Caul is the new album from Last Harbour. Based in the northern English city of Manchester, Last Harbour play music with a dark, gothic heart yet their songs are always beautiful and transcendent. After working with producer Richard Formby (Wild Beasts, Spacemen 3, Ghostpoet) on two previous albums, the band took time out after touring to build their own studio in 2013. This new album was recorded in that self-created space over a year between 2013-4 and bears testament to a patient and detailed recording process that allowed time for experimentation and careful arrangement.
Caul contains all of the band’s trademark bruised laments and doom-filled rock, but there is also an added layer of raw, bleak experimentation that marries ideally and simultaneously with brighter, almost joyous moments. Most noticeably, Guitar Neck moves from a metronomic, semi-spoken verse to a richly orchestrated chorus with the FX-heavy vocal of K. Craig soaring above the pulsing instrumentation. There’s another powerful moment in Fracture/Fragment where group vocals take centre stage and the record immediately takes on a deeper and wider atmosphere, whilst elsewhere Before The Ritual comes laced with vintage synths and organs. The Deal is a highlight, combining an insistent rhythm, menacing vocal and obscured analogue effects, leading off a trilogy of tracks which form the album’s second half, the negative image to the first half’s positive, two sides of the same story.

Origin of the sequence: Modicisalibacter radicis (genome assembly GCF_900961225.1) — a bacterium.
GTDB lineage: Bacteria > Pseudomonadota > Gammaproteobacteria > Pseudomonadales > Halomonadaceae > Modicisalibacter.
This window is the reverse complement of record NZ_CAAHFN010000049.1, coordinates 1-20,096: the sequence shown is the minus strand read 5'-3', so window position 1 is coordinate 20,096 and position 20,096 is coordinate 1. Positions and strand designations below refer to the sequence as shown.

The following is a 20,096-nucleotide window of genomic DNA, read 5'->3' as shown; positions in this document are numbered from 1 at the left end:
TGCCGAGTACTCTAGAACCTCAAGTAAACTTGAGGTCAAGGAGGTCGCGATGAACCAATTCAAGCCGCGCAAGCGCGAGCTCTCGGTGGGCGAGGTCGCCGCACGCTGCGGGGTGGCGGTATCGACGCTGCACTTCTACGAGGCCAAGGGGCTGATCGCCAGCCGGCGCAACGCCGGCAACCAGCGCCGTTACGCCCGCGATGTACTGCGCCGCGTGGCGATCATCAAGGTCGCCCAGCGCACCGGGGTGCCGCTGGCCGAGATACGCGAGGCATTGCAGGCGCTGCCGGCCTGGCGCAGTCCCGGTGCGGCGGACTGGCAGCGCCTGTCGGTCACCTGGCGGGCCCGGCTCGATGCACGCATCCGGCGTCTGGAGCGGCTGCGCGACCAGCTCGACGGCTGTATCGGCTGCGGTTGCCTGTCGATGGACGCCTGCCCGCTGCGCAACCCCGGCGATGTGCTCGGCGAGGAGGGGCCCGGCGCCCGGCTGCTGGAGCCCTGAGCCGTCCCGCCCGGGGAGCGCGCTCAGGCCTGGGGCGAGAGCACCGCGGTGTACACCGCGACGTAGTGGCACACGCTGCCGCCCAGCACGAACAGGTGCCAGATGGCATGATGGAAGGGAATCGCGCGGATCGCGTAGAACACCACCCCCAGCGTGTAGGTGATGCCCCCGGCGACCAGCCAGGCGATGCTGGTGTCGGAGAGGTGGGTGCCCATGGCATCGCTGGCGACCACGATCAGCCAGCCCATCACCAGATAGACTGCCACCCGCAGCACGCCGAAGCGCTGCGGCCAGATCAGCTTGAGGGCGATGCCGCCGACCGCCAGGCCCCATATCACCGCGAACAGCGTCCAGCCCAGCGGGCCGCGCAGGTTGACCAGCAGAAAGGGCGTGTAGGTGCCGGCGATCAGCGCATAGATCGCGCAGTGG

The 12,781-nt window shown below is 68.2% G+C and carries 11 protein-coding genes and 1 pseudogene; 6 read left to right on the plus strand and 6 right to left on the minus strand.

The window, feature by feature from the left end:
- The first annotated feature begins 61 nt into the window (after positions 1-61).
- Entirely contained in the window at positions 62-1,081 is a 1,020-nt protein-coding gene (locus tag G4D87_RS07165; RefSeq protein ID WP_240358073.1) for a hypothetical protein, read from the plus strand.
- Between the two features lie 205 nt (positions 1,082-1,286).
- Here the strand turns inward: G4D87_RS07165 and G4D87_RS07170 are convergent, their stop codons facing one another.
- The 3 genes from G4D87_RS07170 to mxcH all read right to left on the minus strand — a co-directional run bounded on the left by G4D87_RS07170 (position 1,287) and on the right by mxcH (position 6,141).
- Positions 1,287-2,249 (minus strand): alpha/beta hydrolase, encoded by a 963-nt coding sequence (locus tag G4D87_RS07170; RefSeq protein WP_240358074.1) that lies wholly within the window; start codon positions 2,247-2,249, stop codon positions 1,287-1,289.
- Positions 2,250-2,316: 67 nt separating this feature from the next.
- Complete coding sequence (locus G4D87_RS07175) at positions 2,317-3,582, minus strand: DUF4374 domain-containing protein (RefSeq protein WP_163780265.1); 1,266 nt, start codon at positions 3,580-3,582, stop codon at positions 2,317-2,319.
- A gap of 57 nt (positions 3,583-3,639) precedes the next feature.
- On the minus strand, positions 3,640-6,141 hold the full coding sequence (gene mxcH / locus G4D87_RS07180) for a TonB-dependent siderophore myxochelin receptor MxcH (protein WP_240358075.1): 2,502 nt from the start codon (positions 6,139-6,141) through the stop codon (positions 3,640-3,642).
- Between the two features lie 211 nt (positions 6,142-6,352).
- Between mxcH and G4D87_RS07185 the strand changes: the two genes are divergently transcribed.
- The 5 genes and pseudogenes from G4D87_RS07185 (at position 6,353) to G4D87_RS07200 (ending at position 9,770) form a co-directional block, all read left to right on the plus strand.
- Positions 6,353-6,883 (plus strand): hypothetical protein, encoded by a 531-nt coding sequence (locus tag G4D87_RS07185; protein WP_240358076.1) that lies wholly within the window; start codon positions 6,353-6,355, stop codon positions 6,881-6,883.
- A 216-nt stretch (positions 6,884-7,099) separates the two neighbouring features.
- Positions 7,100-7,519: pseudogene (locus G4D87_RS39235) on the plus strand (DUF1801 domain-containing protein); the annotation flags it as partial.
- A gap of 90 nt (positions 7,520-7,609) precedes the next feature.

Final piece The Promise is the band’s most ambitious statement of their career so far. The epic 13 minute track is cinematic in scale, beginning with droning soundscapes and minimal notes that opens out into a beautiful, melodic section with rhythm-led breakdowns and doo-wop backing vocals, before descending to a haunting, sparse reverb-drenched coda. That song, and the album as a whole, makes clear the progression on Caul, from that of its predecessor Your Heart, It Carries the Sound. There is a new focus, a need to explore, a quest to push further into the void.